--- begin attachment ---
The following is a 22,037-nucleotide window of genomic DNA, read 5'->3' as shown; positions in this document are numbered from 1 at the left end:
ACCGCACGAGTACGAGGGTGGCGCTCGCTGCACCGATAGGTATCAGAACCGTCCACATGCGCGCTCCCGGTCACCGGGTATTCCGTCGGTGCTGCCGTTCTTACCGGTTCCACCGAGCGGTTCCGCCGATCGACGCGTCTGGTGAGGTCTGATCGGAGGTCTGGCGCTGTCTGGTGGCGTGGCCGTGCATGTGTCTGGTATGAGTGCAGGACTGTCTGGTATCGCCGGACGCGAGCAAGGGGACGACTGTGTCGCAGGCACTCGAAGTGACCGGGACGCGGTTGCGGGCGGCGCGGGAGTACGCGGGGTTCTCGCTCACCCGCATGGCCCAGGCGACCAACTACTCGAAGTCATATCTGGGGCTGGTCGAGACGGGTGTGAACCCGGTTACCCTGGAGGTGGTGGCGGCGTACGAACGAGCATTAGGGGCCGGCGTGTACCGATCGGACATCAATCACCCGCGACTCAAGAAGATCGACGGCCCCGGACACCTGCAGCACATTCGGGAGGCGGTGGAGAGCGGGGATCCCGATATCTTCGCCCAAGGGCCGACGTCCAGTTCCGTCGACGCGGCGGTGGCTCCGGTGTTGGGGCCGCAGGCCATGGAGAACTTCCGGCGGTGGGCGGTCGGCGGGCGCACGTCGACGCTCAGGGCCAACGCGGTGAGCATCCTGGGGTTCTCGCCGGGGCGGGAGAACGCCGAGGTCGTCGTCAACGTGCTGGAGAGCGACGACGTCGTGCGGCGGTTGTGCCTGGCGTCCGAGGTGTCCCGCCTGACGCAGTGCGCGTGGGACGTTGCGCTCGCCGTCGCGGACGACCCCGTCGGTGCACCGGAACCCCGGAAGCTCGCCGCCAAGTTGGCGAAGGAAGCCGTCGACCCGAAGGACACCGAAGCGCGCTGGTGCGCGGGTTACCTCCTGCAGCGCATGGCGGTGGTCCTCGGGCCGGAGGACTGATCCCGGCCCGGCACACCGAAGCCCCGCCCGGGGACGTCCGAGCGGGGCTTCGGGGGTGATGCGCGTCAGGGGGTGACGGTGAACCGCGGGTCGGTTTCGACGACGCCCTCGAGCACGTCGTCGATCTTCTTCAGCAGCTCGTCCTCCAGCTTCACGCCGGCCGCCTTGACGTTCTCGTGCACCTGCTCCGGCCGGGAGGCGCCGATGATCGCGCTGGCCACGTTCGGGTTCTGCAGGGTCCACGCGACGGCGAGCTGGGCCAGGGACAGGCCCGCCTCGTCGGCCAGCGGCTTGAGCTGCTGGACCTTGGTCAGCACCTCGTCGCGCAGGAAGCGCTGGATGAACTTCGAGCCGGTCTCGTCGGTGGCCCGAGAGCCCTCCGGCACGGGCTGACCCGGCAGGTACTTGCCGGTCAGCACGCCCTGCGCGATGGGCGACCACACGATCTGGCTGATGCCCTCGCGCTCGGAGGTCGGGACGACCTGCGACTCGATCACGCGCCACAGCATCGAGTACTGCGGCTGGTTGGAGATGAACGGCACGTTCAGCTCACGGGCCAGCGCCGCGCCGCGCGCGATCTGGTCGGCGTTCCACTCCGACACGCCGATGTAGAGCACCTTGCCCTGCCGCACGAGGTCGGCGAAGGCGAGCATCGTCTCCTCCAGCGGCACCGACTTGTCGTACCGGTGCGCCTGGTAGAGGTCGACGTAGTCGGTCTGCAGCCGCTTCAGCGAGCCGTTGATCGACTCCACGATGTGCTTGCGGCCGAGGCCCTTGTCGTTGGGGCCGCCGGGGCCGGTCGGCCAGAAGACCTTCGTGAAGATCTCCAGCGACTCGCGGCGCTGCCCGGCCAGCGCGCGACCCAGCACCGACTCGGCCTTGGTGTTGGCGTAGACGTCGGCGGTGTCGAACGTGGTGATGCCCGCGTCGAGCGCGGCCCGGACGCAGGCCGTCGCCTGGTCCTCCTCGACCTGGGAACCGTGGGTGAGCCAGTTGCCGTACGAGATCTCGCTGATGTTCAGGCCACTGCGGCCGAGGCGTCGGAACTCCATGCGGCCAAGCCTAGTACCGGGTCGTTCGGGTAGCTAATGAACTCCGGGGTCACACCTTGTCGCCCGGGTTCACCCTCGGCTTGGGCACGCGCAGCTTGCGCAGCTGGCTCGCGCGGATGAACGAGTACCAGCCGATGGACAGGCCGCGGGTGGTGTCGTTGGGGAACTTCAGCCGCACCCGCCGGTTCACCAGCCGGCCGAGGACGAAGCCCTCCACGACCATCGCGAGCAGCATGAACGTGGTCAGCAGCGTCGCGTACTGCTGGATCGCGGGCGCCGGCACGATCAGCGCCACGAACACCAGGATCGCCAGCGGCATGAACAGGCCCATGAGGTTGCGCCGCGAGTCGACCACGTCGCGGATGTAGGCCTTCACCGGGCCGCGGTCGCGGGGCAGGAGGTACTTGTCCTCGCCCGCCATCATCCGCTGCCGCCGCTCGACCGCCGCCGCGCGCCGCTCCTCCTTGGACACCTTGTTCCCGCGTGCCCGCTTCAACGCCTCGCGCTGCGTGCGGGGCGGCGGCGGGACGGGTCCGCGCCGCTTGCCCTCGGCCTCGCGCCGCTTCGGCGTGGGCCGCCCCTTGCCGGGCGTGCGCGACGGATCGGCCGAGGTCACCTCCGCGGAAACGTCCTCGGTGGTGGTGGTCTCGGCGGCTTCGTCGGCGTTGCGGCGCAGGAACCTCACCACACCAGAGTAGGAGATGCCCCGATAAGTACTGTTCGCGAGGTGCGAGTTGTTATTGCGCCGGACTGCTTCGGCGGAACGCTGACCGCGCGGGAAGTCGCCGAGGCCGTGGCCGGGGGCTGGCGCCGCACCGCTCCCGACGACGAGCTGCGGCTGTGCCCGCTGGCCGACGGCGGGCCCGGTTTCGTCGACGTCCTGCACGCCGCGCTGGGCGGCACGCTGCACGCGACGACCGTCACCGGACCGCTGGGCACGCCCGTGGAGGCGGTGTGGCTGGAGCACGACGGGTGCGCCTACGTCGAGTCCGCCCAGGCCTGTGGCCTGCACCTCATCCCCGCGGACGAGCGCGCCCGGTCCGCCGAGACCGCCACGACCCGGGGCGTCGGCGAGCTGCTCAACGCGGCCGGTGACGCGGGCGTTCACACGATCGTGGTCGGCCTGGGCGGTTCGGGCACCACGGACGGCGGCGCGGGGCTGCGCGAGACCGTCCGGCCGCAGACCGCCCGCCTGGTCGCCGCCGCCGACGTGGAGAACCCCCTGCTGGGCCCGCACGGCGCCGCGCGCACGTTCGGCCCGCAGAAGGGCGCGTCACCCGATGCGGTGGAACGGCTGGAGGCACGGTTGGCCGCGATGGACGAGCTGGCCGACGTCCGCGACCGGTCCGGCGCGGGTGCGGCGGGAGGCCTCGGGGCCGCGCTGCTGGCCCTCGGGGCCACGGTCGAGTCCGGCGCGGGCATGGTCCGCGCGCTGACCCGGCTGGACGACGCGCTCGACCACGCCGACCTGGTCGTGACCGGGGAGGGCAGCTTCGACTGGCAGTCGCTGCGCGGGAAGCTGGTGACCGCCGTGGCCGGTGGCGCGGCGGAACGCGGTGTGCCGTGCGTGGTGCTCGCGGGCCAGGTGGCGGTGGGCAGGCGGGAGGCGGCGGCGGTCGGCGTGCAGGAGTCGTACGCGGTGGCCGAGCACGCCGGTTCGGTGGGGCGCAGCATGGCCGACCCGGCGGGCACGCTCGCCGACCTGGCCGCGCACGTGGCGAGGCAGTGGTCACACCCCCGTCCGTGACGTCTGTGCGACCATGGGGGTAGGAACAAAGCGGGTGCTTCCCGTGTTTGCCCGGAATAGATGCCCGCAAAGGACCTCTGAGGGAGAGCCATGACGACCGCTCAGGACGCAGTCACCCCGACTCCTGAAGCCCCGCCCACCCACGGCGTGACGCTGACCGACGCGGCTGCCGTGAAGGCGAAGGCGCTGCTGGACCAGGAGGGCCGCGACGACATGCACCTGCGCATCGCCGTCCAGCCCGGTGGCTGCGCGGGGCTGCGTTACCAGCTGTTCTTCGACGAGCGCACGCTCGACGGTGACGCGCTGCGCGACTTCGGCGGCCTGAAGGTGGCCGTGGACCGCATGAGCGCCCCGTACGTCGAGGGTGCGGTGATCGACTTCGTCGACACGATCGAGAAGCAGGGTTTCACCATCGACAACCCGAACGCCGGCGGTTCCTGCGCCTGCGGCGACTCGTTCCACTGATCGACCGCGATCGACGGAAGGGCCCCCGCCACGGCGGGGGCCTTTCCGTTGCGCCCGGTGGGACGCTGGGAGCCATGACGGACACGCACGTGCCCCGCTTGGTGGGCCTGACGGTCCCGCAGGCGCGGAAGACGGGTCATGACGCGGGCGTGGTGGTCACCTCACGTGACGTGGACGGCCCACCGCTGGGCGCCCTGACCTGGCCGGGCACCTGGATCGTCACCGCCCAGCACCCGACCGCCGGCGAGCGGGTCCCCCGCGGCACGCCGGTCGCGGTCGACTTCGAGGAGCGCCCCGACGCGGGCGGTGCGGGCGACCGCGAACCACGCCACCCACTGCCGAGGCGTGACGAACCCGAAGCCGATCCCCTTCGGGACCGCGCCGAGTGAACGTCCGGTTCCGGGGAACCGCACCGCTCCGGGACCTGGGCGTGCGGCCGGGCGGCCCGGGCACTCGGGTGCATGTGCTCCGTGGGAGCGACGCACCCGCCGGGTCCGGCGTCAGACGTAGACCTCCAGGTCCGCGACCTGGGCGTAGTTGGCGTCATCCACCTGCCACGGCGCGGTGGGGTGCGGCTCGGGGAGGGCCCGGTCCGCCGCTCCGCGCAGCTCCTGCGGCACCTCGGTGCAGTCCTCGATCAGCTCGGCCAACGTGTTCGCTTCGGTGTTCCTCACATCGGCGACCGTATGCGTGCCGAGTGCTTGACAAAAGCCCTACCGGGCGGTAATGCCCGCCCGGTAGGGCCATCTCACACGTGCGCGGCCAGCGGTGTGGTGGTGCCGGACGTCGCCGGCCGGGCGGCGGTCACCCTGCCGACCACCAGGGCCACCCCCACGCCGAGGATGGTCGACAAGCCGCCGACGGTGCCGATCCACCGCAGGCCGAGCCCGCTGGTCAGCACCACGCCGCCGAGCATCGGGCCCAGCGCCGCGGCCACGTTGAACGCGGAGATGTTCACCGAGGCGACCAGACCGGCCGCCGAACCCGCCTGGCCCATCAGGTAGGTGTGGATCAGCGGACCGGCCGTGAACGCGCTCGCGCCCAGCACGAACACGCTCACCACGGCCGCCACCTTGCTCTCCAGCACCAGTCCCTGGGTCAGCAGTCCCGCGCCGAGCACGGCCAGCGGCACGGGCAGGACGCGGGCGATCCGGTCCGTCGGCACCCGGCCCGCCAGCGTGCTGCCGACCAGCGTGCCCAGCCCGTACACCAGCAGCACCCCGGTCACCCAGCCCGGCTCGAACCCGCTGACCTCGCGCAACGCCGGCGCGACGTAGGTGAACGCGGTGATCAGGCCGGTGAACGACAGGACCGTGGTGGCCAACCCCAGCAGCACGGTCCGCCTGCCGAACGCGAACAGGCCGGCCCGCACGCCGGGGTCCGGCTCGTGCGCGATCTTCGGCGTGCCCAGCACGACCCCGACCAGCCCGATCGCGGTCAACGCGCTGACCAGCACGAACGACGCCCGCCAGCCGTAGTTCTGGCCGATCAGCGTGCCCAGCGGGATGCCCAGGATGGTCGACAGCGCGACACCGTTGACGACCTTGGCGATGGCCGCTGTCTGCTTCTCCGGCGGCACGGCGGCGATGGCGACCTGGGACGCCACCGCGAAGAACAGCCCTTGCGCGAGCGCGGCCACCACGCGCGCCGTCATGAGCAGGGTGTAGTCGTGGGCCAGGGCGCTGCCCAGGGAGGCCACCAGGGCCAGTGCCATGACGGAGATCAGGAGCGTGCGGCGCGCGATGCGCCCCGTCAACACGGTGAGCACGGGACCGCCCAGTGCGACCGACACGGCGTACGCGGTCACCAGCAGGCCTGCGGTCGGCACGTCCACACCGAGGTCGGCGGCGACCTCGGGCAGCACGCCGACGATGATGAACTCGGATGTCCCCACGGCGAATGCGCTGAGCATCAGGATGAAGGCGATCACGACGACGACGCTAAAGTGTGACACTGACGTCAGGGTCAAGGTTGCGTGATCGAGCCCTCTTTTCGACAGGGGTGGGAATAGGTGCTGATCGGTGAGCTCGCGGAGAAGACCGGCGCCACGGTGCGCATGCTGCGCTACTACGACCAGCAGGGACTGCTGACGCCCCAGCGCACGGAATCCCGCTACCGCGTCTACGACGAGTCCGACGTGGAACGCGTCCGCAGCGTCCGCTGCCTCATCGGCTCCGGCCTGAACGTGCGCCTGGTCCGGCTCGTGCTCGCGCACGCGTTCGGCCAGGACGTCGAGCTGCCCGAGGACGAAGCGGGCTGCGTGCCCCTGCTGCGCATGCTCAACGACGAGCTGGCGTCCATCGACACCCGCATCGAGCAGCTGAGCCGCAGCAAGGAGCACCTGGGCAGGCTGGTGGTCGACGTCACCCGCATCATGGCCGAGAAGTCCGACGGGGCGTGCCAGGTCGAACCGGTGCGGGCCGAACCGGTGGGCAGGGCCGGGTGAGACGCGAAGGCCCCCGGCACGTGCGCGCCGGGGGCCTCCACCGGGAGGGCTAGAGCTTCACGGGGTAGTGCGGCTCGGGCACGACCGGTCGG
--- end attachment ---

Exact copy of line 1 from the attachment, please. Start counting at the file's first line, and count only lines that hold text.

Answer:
The following is a 22,037-nucleotide window of genomic DNA, read 5'->3' as shown; positions in this document are numbered from 1 at the left end: